well, I, I think it’s a it’s really interesting because that is what the that you’re really challenging. I know like is the status quo of and I think it’s really interesting that you’ve already sort of identified that. It’s not really the functionality. That’s the problem. It’s the everything that Nick talked about when he again made like his proclamation that I’m bucking the trend and I want I want to reimagine what these things look like because I don’t have any desire to wear them today. And that’s a real problem is that you know, you have people out there for any number of reason whether It’s like sort of the, the stigma of you know, there’s, you know, ‘geriatric’ connotation with it or this disablement. You know, it’s, there’s lots of different negative connotations with it. For, you know, I think a lot of it is a little bit unfair baggage. But it’s, the problem has always been, I think that there’s only really been one option, it’s like, here, you know, you got to wear this thing. And I think that’s why what you’re trying to do is such a breath of fresh air, because, you know, I think that it’s not even really an ascertation that hearing aids are completely defunct in that they’re not appealing to people, like, there are people that really like the fact that they’re almost invisible. And, you know, they can walk around and wear them all day. They perform awesome. You know, they’re, they’re great devices for some people. But I think that what really resonated when I was watching your, you know, a series of videos, Nick was like, But why can’t we have alternatives? Why can’t we have more options to that? And I do think that it’s interesting that there is this uniform approach, every hearing aid, by and large looks the same. And so to have you two come along and say, like, well, you know, what, what are ways in which maybe this would be a different spin on it. And I thought, like, that’s what’s so exciting about this is, I hope you all succeed. But I think even just putting it out there that there are, there are people out there that are really turned off by the way in which these things look. And we want other options, I think that’s really important to even just have that, like thought exist in the world today. And so I think that, that you’ve already really made a contribution, I think of, of putting that thought out there. And now it’s cool to kind of see this thing to come to fruition. And it’s fascinating to hear how this thing has kind of come to the point. And it is, like you said, from a timing standpoint, where we live in a day and age where it’s kind of feasible now, like, it is similar in the sense that you used to have to spend $100,000, to have a 3d printer even five years ago, to be able to prototype these things. Now you get a one for a couple hundred bucks. And you guys are just prototyping like day in and day out. To the point to where you know, now you’re maybe piquing the interest of some of these different manufacturers that are at least willing to play ball with you and say, Okay, fine, like, you know, we’re willing to dabble in this, and maybe we’ll license some of our electronics or our IP in some fashion. So I guess like, what, if you could speak to prospective partners and those that can help to bring this into fruition? Like, what would be your message that you want to communicate in to kind of like what you’re trying to do here? And it’s only January of 2022, so there’s a lot of time left in the year, what would what would be the best way to maximize your time this year? In kind of, I guess, corral some additional support?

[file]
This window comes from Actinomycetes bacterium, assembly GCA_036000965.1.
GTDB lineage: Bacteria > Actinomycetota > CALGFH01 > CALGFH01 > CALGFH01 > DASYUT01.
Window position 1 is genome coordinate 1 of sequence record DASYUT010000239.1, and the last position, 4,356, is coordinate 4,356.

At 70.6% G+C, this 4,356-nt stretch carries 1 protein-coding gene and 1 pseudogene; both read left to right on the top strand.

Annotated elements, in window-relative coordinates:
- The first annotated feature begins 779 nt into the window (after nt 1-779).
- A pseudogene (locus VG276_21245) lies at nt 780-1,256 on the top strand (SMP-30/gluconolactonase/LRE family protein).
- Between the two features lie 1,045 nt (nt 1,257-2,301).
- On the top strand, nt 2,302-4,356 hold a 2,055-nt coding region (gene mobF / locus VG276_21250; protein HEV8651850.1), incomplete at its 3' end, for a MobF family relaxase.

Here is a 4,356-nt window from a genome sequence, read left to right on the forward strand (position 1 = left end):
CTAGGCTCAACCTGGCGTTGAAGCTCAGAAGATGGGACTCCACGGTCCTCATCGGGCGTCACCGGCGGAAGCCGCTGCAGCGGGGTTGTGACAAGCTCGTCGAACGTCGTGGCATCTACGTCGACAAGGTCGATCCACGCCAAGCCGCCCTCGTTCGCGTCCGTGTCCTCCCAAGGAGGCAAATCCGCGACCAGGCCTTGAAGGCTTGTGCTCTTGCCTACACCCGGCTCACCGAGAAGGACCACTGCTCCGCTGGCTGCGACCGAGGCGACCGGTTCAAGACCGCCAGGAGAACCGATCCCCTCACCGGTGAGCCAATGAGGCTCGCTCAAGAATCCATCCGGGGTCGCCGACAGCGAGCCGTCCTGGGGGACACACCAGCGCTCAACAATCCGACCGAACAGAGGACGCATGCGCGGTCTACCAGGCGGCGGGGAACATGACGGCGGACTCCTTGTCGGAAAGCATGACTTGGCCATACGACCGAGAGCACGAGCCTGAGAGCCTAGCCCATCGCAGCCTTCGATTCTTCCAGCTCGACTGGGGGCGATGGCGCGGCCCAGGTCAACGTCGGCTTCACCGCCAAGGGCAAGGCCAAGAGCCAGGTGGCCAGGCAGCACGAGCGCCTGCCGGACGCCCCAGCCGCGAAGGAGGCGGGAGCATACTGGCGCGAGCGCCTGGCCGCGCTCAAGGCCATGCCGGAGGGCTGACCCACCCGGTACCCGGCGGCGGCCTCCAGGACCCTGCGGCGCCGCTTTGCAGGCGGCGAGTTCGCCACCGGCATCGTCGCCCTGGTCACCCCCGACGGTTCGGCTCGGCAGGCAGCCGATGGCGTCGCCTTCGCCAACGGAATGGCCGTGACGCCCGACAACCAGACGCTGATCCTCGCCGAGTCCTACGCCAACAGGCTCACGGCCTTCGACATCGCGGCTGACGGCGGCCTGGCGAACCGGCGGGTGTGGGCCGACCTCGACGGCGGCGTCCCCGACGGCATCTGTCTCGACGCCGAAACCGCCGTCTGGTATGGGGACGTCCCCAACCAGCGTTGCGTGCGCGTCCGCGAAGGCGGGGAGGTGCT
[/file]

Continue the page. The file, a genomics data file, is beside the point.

Nick Morgan-Jones 23:00
Yeah. So I think, like, as we said before, we’re not trying to reinvent the wheel when it comes to the tech. And one thing that we’re really keen to find a partner on is, is repackaging something that already exists, like working to kind of get something into the market as quick as possible, learn about what we need to improve and then improve on it. And that means not trying to build a custom hearing device, like with everything, even if it’s not from the ground up like that, just trying to repackage something pretty quick. And I think we’re looking for partners that share that kind of mentality with us as well. I think some might be more might err, more on the side of spending three years and tweaking and the perfect thing I got, we’re planning to design something which is as close to perfect and build something about as close to perfect as we can take it. But we want to move quickly. We want to get these safely in user ears and learn how we can make it even better going forward. So we’re looking to move quick.

Gray Dawdy 24:09